I showed my Chesapeakes without any coat!! I put my hand up and am guilty as charged.
Even though it is written in the New Complete Chesapeake Bay Retriever ( 1994), Chapter 5 by Dr Daniel Horn :
“Coat has been the most important type feature in the description of the Chesapeake Bay Retriever” and furthermore he goes onto say :
“if exhibitors would keep their dogs out of the show ring when dogs are out of coat, it would be easier for judges to become familiar with these important Chesapeake type features.”
Soon whispers trickled down to me from those higher echelons that the doyens within our breed that sit ringside were not happy. That they were shaking their heads in despair that a Chesapeake shown out of coat would bring a disservice to the breed.
So is it worth taking the chance that perhaps a Chesapeake possibly can be defined by more than just coat? Is there a possibility that this breed, primarily still seen as a working gundog might be evaluated equally on soundness and movement? Perhaps the overall outline and profile too separates this breed from any other? and what of attitude and expression? I had hoped that the Chesapeake could be seen more as a combination of unique breed traits rather than simply seen as a specimen with or without coat?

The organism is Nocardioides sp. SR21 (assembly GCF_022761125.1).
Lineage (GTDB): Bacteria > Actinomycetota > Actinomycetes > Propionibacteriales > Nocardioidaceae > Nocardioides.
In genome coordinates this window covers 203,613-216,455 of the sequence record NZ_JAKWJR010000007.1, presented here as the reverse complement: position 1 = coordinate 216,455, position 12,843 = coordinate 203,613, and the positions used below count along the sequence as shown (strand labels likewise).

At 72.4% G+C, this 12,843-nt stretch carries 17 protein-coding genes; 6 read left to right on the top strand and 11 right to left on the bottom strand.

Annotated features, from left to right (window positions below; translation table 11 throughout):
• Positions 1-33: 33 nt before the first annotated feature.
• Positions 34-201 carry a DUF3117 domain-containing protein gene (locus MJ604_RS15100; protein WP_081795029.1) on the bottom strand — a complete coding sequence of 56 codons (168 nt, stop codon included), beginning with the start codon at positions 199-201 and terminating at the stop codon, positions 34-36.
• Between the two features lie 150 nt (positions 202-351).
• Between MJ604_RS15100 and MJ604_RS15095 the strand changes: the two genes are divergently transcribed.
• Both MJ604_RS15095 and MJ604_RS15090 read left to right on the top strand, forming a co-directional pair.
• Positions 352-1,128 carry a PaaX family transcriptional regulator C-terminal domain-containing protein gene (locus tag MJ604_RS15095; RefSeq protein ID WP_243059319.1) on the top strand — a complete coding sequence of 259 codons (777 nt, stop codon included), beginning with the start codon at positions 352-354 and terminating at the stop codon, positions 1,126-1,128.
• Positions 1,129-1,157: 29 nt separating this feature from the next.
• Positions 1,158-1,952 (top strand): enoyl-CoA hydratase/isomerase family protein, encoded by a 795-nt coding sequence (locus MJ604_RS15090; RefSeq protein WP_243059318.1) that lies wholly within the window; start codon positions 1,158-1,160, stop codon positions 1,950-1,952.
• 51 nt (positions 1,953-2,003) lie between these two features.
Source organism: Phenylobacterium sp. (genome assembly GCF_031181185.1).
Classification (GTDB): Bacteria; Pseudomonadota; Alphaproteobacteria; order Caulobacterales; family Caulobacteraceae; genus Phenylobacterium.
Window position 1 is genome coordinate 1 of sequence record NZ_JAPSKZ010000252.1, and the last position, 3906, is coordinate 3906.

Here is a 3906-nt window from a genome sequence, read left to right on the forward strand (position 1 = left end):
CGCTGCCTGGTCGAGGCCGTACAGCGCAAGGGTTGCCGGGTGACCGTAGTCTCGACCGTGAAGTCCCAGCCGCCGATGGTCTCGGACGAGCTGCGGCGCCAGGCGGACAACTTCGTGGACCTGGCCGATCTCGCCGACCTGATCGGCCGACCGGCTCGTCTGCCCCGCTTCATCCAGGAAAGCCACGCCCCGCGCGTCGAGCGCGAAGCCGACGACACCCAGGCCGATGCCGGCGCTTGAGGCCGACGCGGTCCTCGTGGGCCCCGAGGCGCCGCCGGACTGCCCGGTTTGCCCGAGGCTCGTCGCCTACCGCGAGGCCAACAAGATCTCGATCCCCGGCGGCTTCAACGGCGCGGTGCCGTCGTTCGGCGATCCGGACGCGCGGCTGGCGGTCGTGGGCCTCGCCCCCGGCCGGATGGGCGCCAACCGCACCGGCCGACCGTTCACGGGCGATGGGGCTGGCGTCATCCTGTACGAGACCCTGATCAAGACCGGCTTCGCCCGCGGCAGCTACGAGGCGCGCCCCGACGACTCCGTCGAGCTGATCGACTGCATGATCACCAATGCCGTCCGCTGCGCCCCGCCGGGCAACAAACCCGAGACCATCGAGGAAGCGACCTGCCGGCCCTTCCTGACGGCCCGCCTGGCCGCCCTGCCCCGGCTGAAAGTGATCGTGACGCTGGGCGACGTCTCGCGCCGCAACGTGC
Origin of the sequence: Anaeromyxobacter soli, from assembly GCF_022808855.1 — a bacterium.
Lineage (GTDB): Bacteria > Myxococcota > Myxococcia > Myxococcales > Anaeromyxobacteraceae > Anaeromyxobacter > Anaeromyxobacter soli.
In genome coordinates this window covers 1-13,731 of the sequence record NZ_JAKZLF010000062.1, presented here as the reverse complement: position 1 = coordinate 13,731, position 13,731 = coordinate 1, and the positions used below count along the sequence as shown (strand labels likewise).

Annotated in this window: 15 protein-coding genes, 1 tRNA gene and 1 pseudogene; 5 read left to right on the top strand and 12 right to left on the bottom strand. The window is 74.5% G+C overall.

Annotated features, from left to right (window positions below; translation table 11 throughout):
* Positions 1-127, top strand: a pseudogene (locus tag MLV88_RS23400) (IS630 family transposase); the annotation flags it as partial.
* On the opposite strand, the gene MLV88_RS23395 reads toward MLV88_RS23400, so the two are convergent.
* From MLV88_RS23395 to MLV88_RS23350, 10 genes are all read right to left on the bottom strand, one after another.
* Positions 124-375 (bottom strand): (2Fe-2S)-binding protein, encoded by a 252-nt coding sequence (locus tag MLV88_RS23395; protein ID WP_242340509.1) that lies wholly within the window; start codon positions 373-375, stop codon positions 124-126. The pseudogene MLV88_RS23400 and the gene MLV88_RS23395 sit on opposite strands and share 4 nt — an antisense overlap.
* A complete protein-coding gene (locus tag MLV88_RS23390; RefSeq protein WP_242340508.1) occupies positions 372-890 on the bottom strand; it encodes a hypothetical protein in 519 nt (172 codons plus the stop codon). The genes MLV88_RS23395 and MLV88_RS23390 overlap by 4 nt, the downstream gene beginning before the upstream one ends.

I had thought long and hard about this as I pored over the show schedules earlier in the year. The window of opportunity to show Chesapeakes at Championship Shows where CC’s are on offer in the UK is very small. There is just over 6 months between the first set at Crufts in March and the final single CC available at Driffield in September.
Time and timing are of the essence and preparing these dogs for the show season goes way beyond a quick dip in the sea the day before a show, (that’s not to say I don’t do it.. 😉 ). Diet, condition and level of fitness are assessed on a daily basis… long before we set foot inside the show ring I will have walked and run many kilometres, doing road work and swimming, to maintain the hard core fitness that was laid down during the shooting season and build back up any condition lost. These are the things I can control to some degree but the one thing I have very little control over is the seasonal variations in coat.
Ironically their coats were at their best this year when they needed them most but also when they weren’t been judged by them. All through the shooting season both Mossy and Uisce retained the thick impenetrable coats that this breed is known for. Their coats offered protection throughout the weeks as they worked the river duck on the Avoca and also as an extra barrier when hunting for birds beneath the gorse and brambles.